ArchitectureEdit

The Synagogue of Tomar is one of two existing preserved medieval synagogues in Portugal. The other is the Synagogue of Castelo de Vide. Four pre-expulsion synagogue buildings exist in neighboring Spain: Híjar Synagogue, the Synagogue of Santa María la Blanca and Synagogue of El Tránsito in Toledo, and Córdoba Synagogue. All other existing Portuguese synagogues were built after the Portuguese Inquisition ended in 1821.

The building's whitewashed exterior[1] mimics the architecture of neighboring houses, such that apart from the current Star of David and informational signage, it is not immediately recognizable as a synagogue or other religious building. The current north-facing, rectangular main entrance did not exist in the Middle Ages. The Gothic pointed arch facing east — toward Jerusalem — used to be the main entrance. Inside, the synagogue is a 9.5-metre (31 ft) by 8.25-metre (27.1 ft)[2] rectangular hall with three short naves divided by four columns supporting Gothic vaulting.[1][4] The vaults engage into the exterior walls, ending in carved brackets.[4] The column capitals bear geometric and vegetal motifs.[2][4] The four columns are thought to symbolize the four matriarchs—Sarah, Rebecca, Leah, and Rachel—while the twelve brackets represent the Twelve Tribes of Israel.[1][4]

Excavations in a building beside the synagogue in 1985 revealed remnants of a mikveh (ritual bath).[1][3][4]

ReferencesEdit

  1. ^ a b c d e f g h i j k l m n o p Ghiuzeli, Haim F. (1996). "The Synagogue of Tomar, Portugal". Museum of the Jewish People at Beit Hatfutsot. Museum of the Jewish People at Beit Hatfutsot. Retrieved 9 July 2020.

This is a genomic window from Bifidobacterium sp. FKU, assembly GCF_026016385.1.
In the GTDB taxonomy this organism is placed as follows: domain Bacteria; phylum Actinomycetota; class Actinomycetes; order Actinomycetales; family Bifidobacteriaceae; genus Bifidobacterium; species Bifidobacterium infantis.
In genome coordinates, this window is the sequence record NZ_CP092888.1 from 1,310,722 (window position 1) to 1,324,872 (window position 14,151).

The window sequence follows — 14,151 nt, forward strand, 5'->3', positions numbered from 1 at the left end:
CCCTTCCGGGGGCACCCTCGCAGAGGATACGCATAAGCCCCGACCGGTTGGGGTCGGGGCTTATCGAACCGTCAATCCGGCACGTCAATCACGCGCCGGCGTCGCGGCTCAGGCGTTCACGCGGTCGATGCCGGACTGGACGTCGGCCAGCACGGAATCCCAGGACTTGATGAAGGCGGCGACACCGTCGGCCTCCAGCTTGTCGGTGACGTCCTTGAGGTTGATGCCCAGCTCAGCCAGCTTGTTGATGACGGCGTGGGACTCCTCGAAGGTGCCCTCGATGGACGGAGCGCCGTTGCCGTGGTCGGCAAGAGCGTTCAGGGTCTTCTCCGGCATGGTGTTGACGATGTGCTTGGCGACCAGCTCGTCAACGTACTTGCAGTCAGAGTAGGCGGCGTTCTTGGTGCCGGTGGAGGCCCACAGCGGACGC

2. ^ a b c d "Sinagoga de Tomar (Synagogue of Tomar)". Sinagoga de Tomar - Convento de Cristo (in Portuguese). Convento de Cristo. Retrieved 9 July 2020.
  3. ^ a b c d e f g h i "Tomar". JGuideEurope - The Cultural Guide to Jewish Europe. Fondation Jacques et Jacqueline Lévy-Willard. 2015. Retrieved 9 July 2020.
  4. ^ a b c d e f g h i j k "Sinagoga e Núcleo Interpretativo da Sinagoga de Tomar (Synagogue and Interpretive Center of the Synagogue of Tomar)". CM Tomar - Sinagoga (in English and Portuguese). Câmara Municipal de Tomar (Tomar City Hall). 31 May 2020. Retrieved 9 July 2020.
  • Teresa Vareo: Synagogue of Tomar touristic leaflet, as consulted in December 2015

Further readingEdit

  • Schwarz, Samuel. (2015). La Découverte des marranes (The Discovery of the Marranos). Paris: Editions Chandeigne. ISBN 978-2-367321-19-6.
  • Simões, João Miguel dos Santos. (1943). Tomar e a sua judaria (Tomar and its Jewry). Tomar: Museu Luso-Hebraico Abraão Zacuto.
  • Tavares, Maria José Ferro. (2010). As judiarias de Portugal (The Jewish Quarters of Portugal). Lisbon: Clube do Coleccionador dos Correios. ISBN 978-972-8968-27-4.

External linksEdit